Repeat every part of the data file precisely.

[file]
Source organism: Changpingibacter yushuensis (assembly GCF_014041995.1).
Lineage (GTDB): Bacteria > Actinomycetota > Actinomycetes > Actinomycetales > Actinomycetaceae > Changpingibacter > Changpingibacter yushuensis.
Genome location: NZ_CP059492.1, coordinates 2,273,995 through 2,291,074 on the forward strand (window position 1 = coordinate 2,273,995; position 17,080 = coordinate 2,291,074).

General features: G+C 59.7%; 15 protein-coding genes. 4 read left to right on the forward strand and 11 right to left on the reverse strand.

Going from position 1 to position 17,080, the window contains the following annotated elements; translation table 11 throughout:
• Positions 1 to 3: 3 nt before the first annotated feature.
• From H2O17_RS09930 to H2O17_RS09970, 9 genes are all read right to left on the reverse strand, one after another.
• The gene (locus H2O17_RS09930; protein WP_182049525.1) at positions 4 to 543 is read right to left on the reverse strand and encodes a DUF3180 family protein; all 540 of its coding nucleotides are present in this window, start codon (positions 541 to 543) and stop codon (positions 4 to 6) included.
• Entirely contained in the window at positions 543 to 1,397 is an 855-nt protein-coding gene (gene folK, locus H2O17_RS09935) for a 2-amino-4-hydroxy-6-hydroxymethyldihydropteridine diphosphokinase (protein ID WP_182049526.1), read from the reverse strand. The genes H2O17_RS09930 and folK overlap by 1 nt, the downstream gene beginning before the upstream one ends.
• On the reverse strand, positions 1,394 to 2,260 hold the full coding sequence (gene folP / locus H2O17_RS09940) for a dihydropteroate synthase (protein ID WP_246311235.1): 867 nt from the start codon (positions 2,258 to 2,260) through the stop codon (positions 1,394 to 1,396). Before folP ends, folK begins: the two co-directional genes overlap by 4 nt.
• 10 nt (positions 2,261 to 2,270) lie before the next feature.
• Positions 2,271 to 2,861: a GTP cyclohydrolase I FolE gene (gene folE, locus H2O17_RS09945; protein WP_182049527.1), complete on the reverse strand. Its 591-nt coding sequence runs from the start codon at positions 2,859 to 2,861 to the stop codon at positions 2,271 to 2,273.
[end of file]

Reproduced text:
Source organism: Changpingibacter yushuensis (assembly GCF_014041995.1).
Lineage (GTDB): Bacteria > Actinomycetota > Actinomycetes > Actinomycetales > Actinomycetaceae > Changpingibacter > Changpingibacter yushuensis.
Genome location: NZ_CP059492.1, coordinates 2,273,995 through 2,291,074 on the forward strand (window position 1 = coordinate 2,273,995; position 17,080 = coordinate 2,291,074).

General features: G+C 59.7%; 15 protein-coding genes. 4 read left to right on the forward strand and 11 right to left on the reverse strand.

Going from position 1 to position 17,080, the window contains the following annotated elements; translation table 11 throughout:
• Positions 1 to 3: 3 nt before the first annotated feature.
• From H2O17_RS09930 to H2O17_RS09970, 9 genes are all read right to left on the reverse strand, one after another.
• The gene (locus H2O17_RS09930; protein WP_182049525.1) at positions 4 to 543 is read right to left on the reverse strand and encodes a DUF3180 family protein; all 540 of its coding nucleotides are present in this window, start codon (positions 541 to 543) and stop codon (positions 4 to 6) included.
• Entirely contained in the window at positions 543 to 1,397 is an 855-nt protein-coding gene (gene folK, locus H2O17_RS09935) for a 2-amino-4-hydroxy-6-hydroxymethyldihydropteridine diphosphokinase (protein ID WP_182049526.1), read from the reverse strand. The genes H2O17_RS09930 and folK overlap by 1 nt, the downstream gene beginning before the upstream one ends.
• On the reverse strand, positions 1,394 to 2,260 hold the full coding sequence (gene folP / locus H2O17_RS09940) for a dihydropteroate synthase (protein ID WP_246311235.1): 867 nt from the start codon (positions 2,258 to 2,260) through the stop codon (positions 1,394 to 1,396). Before folP ends, folK begins: the two co-directional genes overlap by 4 nt.
• 10 nt (positions 2,261 to 2,270) lie before the next feature.
• Positions 2,271 to 2,861: a GTP cyclohydrolase I FolE gene (gene folE, locus H2O17_RS09945; protein WP_182049527.1), complete on the reverse strand. Its 591-nt coding sequence runs from the start codon at positions 2,859 to 2,861 to the stop codon at positions 2,271 to 2,273.